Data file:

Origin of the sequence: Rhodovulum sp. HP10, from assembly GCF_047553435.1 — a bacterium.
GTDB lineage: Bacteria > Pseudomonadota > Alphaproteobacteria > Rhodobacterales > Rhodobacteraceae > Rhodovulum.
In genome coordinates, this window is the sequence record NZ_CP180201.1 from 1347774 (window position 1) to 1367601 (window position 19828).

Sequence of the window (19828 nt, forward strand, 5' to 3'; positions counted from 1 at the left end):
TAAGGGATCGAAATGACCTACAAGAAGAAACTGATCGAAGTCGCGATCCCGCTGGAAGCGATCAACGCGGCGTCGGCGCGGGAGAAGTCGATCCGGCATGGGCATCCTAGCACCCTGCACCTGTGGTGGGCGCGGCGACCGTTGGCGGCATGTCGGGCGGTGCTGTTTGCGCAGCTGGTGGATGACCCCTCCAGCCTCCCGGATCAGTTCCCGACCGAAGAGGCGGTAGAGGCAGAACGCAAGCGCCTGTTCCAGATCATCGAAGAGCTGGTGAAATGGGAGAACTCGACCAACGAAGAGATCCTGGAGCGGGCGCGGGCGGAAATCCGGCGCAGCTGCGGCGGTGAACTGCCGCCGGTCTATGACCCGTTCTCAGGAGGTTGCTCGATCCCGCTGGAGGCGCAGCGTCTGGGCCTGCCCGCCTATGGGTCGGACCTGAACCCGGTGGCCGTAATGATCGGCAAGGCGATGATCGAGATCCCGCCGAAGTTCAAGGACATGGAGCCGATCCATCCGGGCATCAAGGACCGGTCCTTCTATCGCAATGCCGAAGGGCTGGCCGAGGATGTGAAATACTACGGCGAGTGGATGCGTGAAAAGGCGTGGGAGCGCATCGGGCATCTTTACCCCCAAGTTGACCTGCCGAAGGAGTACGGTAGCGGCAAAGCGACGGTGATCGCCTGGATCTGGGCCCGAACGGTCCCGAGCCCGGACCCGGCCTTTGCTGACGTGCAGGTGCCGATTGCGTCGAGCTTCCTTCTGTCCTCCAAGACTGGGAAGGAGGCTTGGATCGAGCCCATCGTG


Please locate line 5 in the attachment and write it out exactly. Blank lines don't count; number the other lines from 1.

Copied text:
TAAGGGATCGAAATGACCTACAAGAAGAAACTGATCGAAGTCGCGATCCCGCTGGAAGCGATCAACGCGGCGTCGGCGCGGGAGAAGTCGATCCGGCATGGGCATCCTAGCACCCTGCACCTGTGGTGGGCGCGGCGACCGTTGGCGGCATGTCGGGCGGTGCTGTTTGCGCAGCTGGTGGATGACCCCTCCAGCCTCCCGGATCAGTTCCCGACCGAAGAGGCGGTAGAGGCAGAACGCAAGCGCCTGTTCCAGATCATCGAAGAGCTGGTGAAATGGGAGAACTCGACCAACGAAGAGATCCTGGAGCGGGCGCGGGCGGAAATCCGGCGCAGCTGCGGCGGTGAACTGCCGCCGGTCTATGACCCGTTCTCAGGAGGTTGCTCGATCCCGCTGGAGGCGCAGCGTCTGGGCCTGCCCGCCTATGGGTCGGACCTGAACCCGGTGGCCGTAATGATCGGCAAGGCGATGATCGAGATCCCGCCGAAGTTCAAGGACATGGAGCCGATCCATCCGGGCATCAAGGACCGGTCCTTCTATCGCAATGCCGAAGGGCTGGCCGAGGATGTGAAATACTACGGCGAGTGGATGCGTGAAAAGGCGTGGGAGCGCATCGGGCATCTTTACCCCCAAGTTGACCTGCCGAAGGAGTACGGTAGCGGCAAAGCGACGGTGATCGCCTGGATCTGGGCCCGAACGGTCCCGAGCCCGGACCCGGCCTTTGCTGACGTGCAGGTGCCGATTGCGTCGAGCTTCCTTCTGTCCTCCAAGACTGGGAAGGAGGCTTGGATCGAGCCCATCGTG